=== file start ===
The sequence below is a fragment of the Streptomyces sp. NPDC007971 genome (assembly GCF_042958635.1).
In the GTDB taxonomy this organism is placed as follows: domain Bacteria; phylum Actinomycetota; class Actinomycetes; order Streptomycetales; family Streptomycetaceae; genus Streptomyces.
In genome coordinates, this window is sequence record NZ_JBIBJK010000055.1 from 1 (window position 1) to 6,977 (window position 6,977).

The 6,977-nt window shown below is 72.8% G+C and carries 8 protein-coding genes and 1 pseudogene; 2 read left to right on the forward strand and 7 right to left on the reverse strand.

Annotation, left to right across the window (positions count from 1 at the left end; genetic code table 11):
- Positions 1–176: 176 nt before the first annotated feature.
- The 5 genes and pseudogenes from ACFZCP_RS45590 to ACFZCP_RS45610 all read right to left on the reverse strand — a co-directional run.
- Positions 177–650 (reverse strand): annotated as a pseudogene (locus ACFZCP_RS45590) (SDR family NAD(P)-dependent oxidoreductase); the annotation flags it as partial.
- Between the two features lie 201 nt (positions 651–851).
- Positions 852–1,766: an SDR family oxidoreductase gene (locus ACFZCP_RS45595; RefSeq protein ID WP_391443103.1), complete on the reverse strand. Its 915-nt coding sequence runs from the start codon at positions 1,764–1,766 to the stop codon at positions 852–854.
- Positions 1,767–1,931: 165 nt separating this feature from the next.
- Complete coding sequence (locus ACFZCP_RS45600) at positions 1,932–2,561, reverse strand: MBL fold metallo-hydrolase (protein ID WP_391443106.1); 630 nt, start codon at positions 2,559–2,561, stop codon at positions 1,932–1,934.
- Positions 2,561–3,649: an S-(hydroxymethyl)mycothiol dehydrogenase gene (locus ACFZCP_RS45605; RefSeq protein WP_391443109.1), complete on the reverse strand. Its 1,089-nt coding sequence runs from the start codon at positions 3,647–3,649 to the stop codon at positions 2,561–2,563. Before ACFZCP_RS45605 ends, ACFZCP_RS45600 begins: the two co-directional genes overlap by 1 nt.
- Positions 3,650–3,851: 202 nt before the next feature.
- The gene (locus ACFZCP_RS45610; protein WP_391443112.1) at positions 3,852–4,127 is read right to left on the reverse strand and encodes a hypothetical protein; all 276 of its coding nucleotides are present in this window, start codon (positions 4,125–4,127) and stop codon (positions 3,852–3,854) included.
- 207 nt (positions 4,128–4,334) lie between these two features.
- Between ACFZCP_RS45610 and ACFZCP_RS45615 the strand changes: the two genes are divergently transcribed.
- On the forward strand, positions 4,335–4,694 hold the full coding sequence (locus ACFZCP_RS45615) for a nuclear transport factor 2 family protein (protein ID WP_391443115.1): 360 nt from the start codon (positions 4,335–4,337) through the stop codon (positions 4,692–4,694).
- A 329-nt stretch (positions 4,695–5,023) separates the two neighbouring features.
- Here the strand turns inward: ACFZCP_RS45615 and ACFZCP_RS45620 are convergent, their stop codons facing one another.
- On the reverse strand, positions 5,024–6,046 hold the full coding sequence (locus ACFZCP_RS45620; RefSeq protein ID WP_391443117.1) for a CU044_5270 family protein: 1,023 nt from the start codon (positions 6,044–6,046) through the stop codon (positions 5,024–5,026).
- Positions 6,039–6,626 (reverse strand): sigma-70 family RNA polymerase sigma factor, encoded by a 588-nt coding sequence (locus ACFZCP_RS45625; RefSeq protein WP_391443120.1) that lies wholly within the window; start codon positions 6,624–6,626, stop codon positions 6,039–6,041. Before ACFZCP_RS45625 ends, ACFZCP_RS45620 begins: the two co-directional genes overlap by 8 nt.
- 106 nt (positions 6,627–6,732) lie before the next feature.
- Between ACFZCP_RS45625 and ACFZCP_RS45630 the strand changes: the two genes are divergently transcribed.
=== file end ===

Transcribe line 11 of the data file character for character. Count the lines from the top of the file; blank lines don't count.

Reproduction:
- Positions 1,767–1,931: 165 nt separating this feature from the next.